Nuclear war predicted to cause worldwide starvation

The use of nuclear weapons in any military conflict − including the invasion of Ukraine − would lead to “catastrophic” disruptions in food supplies, according to a Rutgers University-led study.

Two-thirds of the world’s population would starve to death in the event of a full-scale nuclear war between the US and Russia, according to a new American study.

Food insecurity would be much deadlier than any nuclear blasts, researchers from Rutgers University concluded in their study, published in the journal Nature Food. The sun-blocking soot and ash resulting from the blasts would wilt crops around the world and devastate global food supplies, with “catastrophic” consequences, according to the researchers.  

Although the research was framed with the threat of the Russia-Ukraine conflict, any military conflict that leverages nuclear weapons would be expected to cause a similar impact.

The researchers considered six scenarios involving nuclear arsenals of different sizes, five based on smaller conflicts between India and Pakistan, and one based on a war between the US and Russia. The conclusions showed that even a confrontation between India and Pakistan would slash global food production by 7 per cent within 5 years, resulting in the death of 2.5 billion people. 

“The data tell us one thing: We must prevent a nuclear war from ever happening,” climate scientist Alan Robock, co-author of the study, said in a statement.

The team used state-of-the-art climate, crop and fishery models, to calculate how the availability of food supplies could change globally under various nuclear war scenarios, taking into account how wind patterns could spread smoke and fire from nuclear attacks above major food exporters such as the United States and China.

The study assumed there would be some repurposing of biofuel crops for human consumption, and people would cut back on or eliminate food waste. It also assumed that international trade would stop as countries chose to feed people within their own borders rather than exporting food.

In such eventuality, the research found that the climate perturbations resulting from a nuclear conflict could “not be offset” by livestock and aquatic food. Moreover, the lack of sunlight would collapse harvests and could lead to a 90 per cent drop in animal, fishing and crop yields worldwide within four years of a conflict between major nuclear powers.

A war between the United States, its allies and Russia — who possess more than 90 per cent of the global nuclear arsenal — could produce more than 150 Tg of soot and a “nuclear winter”, that would kill 5 billion people, the study concluded. 

The enormous decline in crop yields would cause 75 per cent of the world’s population to starve to death within two years.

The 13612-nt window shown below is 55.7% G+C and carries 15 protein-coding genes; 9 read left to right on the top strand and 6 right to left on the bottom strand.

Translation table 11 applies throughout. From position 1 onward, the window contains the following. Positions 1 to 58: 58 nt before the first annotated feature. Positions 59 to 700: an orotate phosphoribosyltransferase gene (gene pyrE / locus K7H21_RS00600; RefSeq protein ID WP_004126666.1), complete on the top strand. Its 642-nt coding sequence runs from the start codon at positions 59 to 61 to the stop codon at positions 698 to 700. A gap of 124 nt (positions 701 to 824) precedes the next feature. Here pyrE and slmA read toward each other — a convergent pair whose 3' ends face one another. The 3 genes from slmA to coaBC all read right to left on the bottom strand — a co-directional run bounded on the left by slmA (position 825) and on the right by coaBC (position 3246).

The scientists’ warning comes just weeks after the UN secretary-general Antonio Guterres’ statement that “humanity is just one misunderstanding, one miscalculation away from nuclear annihilation“, as well as the 2011 US President Joe Biden and Russian President Vladimir reaffirmation of the 1985 statement by US President Ronald Reagan and Soviet General Secretary Mikhail Gorbachev that “a nuclear war cannot be won and must never be fought”.

Although the study focused just on how many calories were being produced globally, the nuclear war would also have an even greater impact on climate change, according to Lili Zia, an assistant research professor at Rutgers.

“The ozone layer would be destroyed by the heating of the stratosphere, producing more ultraviolet radiation at the surface, and we need to understand that impact on food supplies,” she said.

The impact of any nuclear conflict was shown to have terrible consequences for most of the world’s population. However, in the scenario analysed by the researchers, there was one country whose caloric production would either increase or face only small reductions in the case of a full-scale nuclear war: Australia.

In contrast to northern hemisphere nations, the research revealed that Australia would be able to rely on wheat for food should it become isolated from trade. Crucially, wheat would grow relatively well in the cooler climate induced by atmospheric soot, allowing the nation to avoid starvation even in severe war scenarios. 

“The first time I showed my son the map, the first reaction he had is ‘let’s move to Australia,’” Xia said.

In contrast, the nations most affected by global hunger would be those at mid to high latitudes, the study concluded, as these would cool more dramatically after a nuclear war than tropical regions would. For example, India would be much more adequate for food production in the new climate than European countries such as the United Kingdom. 

Although nuclear war might seem less of a threat than it did during the Cold War, Russia’s test of nuclear-capable missiles during the invasion of Ukraine and recent Chinese military drills near Taiwan have renewed fears of nuclear conflict. Currently, there are still nine countries with more than 12,000 nuclear warheads among them.

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